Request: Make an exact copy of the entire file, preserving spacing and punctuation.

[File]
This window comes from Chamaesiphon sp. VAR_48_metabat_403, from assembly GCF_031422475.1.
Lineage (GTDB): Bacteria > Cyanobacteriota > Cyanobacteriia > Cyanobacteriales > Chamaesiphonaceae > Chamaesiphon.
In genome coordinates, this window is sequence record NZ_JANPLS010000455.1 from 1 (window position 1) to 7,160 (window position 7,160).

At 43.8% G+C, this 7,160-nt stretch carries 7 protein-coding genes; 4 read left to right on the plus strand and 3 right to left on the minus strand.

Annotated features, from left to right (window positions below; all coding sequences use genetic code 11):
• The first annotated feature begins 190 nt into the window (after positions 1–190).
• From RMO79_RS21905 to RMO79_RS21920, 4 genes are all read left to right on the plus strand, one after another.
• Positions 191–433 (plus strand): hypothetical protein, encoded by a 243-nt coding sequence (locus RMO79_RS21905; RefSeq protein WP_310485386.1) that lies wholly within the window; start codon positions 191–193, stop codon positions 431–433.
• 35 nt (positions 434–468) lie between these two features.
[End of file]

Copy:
This window comes from Chamaesiphon sp. VAR_48_metabat_403, from assembly GCF_031422475.1.
Lineage (GTDB): Bacteria > Cyanobacteriota > Cyanobacteriia > Cyanobacteriales > Chamaesiphonaceae > Chamaesiphon.
In genome coordinates, this window is sequence record NZ_JANPLS010000455.1 from 1 (window position 1) to 7,160 (window position 7,160).

At 43.8% G+C, this 7,160-nt stretch carries 7 protein-coding genes; 4 read left to right on the plus strand and 3 right to left on the minus strand.

Annotated features, from left to right (window positions below; all coding sequences use genetic code 11):
• The first annotated feature begins 190 nt into the window (after positions 1–190).
• From RMO79_RS21905 to RMO79_RS21920, 4 genes are all read left to right on the plus strand, one after another.
• Positions 191–433 (plus strand): hypothetical protein, encoded by a 243-nt coding sequence (locus RMO79_RS21905; RefSeq protein WP_310485386.1) that lies wholly within the window; start codon positions 191–193, stop codon positions 431–433.
• 35 nt (positions 434–468) lie between these two features.